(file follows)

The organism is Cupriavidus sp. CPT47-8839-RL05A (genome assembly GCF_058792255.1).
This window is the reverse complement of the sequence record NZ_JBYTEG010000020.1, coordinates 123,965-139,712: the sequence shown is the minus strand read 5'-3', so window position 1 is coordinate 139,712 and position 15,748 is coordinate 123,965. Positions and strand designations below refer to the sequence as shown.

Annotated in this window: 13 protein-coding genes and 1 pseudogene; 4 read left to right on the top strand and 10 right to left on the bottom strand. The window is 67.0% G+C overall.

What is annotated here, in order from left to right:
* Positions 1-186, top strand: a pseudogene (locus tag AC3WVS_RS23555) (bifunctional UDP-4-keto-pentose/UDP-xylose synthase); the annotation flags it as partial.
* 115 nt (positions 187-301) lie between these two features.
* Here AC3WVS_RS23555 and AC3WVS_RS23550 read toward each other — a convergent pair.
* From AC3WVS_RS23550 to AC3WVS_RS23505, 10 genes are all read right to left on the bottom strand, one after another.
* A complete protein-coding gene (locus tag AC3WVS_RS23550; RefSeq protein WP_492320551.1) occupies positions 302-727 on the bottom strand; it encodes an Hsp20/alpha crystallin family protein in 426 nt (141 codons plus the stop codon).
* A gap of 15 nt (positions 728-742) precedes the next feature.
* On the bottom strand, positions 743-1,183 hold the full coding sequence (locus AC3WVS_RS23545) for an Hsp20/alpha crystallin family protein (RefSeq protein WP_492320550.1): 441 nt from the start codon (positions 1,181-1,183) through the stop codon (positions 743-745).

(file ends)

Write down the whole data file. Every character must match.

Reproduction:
The organism is Cupriavidus sp. CPT47-8839-RL05A (genome assembly GCF_058792255.1).
This window is the reverse complement of the sequence record NZ_JBYTEG010000020.1, coordinates 123,965-139,712: the sequence shown is the minus strand read 5'-3', so window position 1 is coordinate 139,712 and position 15,748 is coordinate 123,965. Positions and strand designations below refer to the sequence as shown.

Annotated in this window: 13 protein-coding genes and 1 pseudogene; 4 read left to right on the top strand and 10 right to left on the bottom strand. The window is 67.0% G+C overall.

What is annotated here, in order from left to right:
* Positions 1-186, top strand: a pseudogene (locus tag AC3WVS_RS23555) (bifunctional UDP-4-keto-pentose/UDP-xylose synthase); the annotation flags it as partial.
* 115 nt (positions 187-301) lie between these two features.
* Here AC3WVS_RS23555 and AC3WVS_RS23550 read toward each other — a convergent pair.
* From AC3WVS_RS23550 to AC3WVS_RS23505, 10 genes are all read right to left on the bottom strand, one after another.
* A complete protein-coding gene (locus tag AC3WVS_RS23550; RefSeq protein WP_492320551.1) occupies positions 302-727 on the bottom strand; it encodes an Hsp20/alpha crystallin family protein in 426 nt (141 codons plus the stop codon).
* A gap of 15 nt (positions 728-742) precedes the next feature.
* On the bottom strand, positions 743-1,183 hold the full coding sequence (locus AC3WVS_RS23545) for an Hsp20/alpha crystallin family protein (RefSeq protein WP_492320550.1): 441 nt from the start codon (positions 1,181-1,183) through the stop codon (positions 743-745).